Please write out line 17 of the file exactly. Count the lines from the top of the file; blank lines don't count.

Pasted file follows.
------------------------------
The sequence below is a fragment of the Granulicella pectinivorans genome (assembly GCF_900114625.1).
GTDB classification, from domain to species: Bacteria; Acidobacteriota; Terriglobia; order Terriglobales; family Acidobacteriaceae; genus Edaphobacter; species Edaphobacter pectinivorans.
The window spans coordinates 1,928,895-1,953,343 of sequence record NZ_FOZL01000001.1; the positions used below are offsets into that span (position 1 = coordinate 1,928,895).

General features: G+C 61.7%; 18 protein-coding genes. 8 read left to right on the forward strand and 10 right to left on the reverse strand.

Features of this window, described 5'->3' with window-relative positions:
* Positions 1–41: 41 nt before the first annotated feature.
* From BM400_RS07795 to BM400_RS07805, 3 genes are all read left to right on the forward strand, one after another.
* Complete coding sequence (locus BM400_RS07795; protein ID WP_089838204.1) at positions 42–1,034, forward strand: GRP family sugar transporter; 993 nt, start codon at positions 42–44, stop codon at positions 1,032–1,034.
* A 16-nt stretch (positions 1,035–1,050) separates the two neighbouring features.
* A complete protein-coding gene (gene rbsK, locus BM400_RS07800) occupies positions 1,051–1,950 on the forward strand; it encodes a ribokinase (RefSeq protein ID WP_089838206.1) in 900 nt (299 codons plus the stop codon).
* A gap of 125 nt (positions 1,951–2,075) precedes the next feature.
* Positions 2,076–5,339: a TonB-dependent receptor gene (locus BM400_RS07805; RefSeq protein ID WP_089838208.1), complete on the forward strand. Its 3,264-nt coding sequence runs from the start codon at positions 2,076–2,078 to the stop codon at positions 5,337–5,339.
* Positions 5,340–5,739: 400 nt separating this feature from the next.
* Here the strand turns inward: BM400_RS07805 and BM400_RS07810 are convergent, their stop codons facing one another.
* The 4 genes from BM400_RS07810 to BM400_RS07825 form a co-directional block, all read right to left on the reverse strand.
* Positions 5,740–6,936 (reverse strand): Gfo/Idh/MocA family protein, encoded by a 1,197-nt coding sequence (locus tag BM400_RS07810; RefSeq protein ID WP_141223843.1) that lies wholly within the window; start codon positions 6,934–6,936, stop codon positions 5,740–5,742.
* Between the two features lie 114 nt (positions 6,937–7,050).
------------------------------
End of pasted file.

* Between the two features lie 114 nt (positions 6,937–7,050).